A Used Mini Countryman Is a Cheap and Unreliable Way to Get to the Ski Slopes
Winter is upon us, which means that ‘tis the season for skiing and snowboarding if you’re into that kind of thing. And if you are, then you’re probably looking for a car or SUV that can get you up to the mountains safely. In that case, we suggest checking out a used Mini Countryman because it’s quirky, affordable, and it can get you up to the slopes with ease. However, you might want to take a few precautions when it comes to reliability.
Finding a cheap, used Mini Countryman is easy
If you do decide to check out some of the Mini Cooper Countrymans (Countrymen?) on the used market, then you’re in luck as there are plenty to choose from. The Mini Countryman has been produced since the 2011 model year and is currently in its third generation garnering a new look and new electronics, which can all be configured in a myriad of ways. However, you can expect to pay anywhere from $30,000 to $48,000 for one of those.
But if you’re looking to stay in the sub-$20,000 range, then you can always opt for a 2011 to 2017 Countryman, as many of them are listed for anywhere from $5,000 up to $17,000 depending on the car’s location, age, condition, and trim level.
Mini Countryman trim levels
If you end up looking for a first-generation Mini Countryman, which was produced from 2011 to 2016, then you’ll have four different trim levels to choose from: Base, Cooper S, Cooper S All4, and John Cooper Works All4. The base Cooper model is powered by a 1.6-liter, four-cylinder engine that pumps out 121 hp and 114 lb-ft of torque while the Cooper S trim level adds a turbocharger that ups the power to 181 and 171, respectively. But if you want the most power out of your Mini, then you can get the John Cooper Works trim, which puts out 208 hp and 192 lb-ft of torque.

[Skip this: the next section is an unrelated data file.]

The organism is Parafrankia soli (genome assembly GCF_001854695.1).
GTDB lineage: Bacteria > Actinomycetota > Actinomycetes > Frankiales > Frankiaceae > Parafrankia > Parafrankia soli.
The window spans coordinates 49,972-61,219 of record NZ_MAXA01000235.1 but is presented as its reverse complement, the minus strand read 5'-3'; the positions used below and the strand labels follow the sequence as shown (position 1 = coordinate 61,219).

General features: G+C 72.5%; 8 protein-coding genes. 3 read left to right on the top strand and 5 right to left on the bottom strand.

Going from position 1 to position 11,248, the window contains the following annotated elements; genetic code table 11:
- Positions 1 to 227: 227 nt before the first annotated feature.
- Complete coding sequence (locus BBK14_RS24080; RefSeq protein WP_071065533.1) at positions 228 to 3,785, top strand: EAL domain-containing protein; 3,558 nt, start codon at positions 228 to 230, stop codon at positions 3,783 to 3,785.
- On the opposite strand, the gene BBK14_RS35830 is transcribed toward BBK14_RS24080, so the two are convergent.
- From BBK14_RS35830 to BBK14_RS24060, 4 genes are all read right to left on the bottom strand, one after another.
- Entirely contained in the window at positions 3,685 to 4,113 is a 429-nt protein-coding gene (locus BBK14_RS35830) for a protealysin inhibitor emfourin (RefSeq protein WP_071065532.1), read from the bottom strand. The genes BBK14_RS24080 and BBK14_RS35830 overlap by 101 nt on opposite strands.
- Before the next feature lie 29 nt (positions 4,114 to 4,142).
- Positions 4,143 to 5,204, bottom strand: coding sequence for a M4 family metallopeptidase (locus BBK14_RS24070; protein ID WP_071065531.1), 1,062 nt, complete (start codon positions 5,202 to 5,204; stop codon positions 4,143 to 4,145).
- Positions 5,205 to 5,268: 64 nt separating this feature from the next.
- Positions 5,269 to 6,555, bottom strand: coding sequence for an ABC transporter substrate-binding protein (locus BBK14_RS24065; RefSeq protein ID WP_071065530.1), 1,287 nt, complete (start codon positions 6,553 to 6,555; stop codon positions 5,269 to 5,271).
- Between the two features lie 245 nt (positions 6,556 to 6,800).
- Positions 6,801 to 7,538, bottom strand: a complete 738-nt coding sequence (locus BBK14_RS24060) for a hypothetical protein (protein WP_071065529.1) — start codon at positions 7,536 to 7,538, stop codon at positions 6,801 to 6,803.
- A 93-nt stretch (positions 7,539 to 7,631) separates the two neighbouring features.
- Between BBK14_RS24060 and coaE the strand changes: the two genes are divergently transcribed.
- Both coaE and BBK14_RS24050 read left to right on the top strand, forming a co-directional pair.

Opting for the base trim will include a leatherette interior, 17-inch wheels, all of the power amenities, and a six-speed manual transmission while going with the Cooper S will add on a hood scoop, larger brakes, sport seats, and dual tailpipes. The John Cooper Works trim beefs the Countryman up with a JCW-tuned suspension, 18-inch wheels, a unique steering wheel, and JCW interior trim pieces.
What about the Mini Countryman’s reliability?
While an older Mini Cooper Countryman can easily lure you in with its funky styling, potent engine choices, and affordable pricing, due take heed when it comes to the car’s projected reliability. The Mini Countryman has always been labeled as a “premium” car, considering it’s essentially made by BMW, so it’s repairs and maintenance do carry a premium as well. According to Repair Pal, the Mini Countryman has a 3.5 out of 5 stars, which puts in 19th place out of 21 for subcompact cars.
Additionally, Repair Pal also estimates that the average annual repair cost for a Mini Countryman is $880, which is rather high compared to other subcompact cars, which tend to have an average repair cost of $456. Furthermore, Consumer Reports has rated the Mini Countryman an average of 3 out of 5 when it comes to projected reliability.
Is it worth it to buy a Mini Countryman?
Considering you can find a plethora of first-generation Mini Cooper Countryman models in a configuration that you will like for an affordable price with the option of all-wheel drive, we think it’s definitely worth it to buy one. There aren’t many cars with the same type of style and capability on the market that the Mini Countryman has, and especially not for the same reasonable price that it is currently going for.